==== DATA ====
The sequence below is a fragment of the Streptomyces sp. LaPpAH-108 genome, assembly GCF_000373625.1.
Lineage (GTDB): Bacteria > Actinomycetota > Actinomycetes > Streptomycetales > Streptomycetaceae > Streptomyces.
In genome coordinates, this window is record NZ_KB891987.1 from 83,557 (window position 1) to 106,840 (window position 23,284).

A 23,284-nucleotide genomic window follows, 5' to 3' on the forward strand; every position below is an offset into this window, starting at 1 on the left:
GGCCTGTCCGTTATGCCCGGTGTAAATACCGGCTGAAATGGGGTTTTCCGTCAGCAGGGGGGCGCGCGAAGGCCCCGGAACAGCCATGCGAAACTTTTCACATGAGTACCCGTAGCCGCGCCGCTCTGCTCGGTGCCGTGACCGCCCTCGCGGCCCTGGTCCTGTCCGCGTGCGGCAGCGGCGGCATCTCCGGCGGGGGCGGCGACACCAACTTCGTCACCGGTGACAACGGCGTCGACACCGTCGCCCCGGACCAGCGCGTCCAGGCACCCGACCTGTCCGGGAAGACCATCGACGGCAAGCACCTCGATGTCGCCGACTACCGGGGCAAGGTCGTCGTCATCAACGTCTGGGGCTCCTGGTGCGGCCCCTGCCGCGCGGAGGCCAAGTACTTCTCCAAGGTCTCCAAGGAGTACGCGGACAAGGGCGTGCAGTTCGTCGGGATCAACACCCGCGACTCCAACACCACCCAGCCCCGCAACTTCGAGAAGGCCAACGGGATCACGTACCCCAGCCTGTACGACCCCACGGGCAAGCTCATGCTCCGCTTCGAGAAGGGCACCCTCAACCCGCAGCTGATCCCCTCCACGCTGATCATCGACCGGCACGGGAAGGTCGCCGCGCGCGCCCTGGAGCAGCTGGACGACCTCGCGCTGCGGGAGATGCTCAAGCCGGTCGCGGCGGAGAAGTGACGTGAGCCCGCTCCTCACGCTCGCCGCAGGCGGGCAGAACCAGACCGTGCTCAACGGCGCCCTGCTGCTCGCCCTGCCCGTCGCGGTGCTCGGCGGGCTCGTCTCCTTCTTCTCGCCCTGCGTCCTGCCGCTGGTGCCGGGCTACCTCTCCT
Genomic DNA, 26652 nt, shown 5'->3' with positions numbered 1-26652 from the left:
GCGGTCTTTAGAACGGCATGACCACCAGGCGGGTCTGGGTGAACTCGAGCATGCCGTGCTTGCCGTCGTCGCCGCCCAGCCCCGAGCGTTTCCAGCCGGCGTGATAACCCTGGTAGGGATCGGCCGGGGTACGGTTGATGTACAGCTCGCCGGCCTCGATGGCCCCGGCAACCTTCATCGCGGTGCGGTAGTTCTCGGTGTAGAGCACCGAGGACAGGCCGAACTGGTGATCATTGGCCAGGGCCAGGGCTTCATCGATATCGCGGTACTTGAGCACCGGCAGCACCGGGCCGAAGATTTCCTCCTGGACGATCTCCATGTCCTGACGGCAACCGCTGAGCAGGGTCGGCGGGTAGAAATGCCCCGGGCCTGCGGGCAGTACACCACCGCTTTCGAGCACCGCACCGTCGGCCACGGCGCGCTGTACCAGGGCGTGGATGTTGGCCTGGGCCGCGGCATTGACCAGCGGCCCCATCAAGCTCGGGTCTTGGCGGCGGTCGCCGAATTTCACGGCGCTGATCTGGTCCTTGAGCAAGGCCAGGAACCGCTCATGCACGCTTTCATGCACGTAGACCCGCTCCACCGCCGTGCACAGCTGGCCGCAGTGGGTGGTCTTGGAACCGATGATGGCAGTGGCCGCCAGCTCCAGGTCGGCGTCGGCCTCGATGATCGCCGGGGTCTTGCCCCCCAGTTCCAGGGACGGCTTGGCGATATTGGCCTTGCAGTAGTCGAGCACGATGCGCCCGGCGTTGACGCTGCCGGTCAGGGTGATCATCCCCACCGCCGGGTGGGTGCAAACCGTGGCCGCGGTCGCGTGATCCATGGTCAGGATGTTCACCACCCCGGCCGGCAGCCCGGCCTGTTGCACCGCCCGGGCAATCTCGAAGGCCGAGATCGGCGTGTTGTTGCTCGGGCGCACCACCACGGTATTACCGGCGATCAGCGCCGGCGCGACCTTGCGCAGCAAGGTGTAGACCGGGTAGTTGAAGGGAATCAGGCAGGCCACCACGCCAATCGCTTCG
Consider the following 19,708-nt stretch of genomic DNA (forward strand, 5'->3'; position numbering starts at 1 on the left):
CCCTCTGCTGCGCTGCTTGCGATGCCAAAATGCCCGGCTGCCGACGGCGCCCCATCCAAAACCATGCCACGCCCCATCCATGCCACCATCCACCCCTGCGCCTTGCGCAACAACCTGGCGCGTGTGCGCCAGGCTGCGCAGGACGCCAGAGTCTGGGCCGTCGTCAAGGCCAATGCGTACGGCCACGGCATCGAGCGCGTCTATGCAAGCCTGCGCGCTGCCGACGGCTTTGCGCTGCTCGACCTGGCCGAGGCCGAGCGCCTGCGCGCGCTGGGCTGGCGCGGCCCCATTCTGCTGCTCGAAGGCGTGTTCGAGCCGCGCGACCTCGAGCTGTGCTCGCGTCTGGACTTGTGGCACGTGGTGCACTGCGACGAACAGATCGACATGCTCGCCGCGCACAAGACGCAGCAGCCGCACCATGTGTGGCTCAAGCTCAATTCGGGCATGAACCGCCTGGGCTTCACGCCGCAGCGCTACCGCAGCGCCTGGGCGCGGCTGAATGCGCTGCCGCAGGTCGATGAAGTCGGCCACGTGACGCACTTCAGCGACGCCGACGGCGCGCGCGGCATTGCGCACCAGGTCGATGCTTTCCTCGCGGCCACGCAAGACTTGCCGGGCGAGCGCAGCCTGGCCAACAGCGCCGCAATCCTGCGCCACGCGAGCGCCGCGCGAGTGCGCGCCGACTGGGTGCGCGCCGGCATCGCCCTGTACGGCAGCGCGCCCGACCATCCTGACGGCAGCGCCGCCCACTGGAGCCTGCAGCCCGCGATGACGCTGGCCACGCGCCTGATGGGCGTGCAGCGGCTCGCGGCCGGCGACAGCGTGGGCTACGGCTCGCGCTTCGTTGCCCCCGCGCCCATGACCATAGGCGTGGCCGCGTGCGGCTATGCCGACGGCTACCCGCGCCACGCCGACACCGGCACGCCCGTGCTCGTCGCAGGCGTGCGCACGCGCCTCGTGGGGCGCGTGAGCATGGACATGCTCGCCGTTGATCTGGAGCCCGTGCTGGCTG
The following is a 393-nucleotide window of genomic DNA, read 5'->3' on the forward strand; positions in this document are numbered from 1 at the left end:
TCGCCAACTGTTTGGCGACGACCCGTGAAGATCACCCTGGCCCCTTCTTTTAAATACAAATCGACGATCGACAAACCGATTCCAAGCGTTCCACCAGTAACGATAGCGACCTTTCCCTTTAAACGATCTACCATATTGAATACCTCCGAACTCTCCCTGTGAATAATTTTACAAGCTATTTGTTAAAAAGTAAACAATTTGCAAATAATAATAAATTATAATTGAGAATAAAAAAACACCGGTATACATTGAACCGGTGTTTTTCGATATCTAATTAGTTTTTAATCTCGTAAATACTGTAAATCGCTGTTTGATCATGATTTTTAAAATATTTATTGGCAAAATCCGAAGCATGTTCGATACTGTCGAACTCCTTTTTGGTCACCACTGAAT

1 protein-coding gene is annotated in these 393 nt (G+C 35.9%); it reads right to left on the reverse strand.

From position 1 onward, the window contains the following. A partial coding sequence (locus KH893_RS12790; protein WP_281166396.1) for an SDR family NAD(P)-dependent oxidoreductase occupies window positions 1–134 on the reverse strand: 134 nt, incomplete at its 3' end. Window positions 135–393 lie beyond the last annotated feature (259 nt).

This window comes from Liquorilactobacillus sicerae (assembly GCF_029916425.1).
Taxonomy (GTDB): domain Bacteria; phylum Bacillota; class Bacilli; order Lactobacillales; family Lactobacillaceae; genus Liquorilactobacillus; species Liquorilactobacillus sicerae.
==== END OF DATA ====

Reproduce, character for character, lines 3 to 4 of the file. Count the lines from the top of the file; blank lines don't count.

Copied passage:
In genome coordinates, this window is record NZ_KB891987.1 from 83,557 (window position 1) to 106,840 (window position 23,284).

A 23,284-nucleotide genomic window follows, 5' to 3' on the forward strand; every position below is an offset into this window, starting at 1 on the left: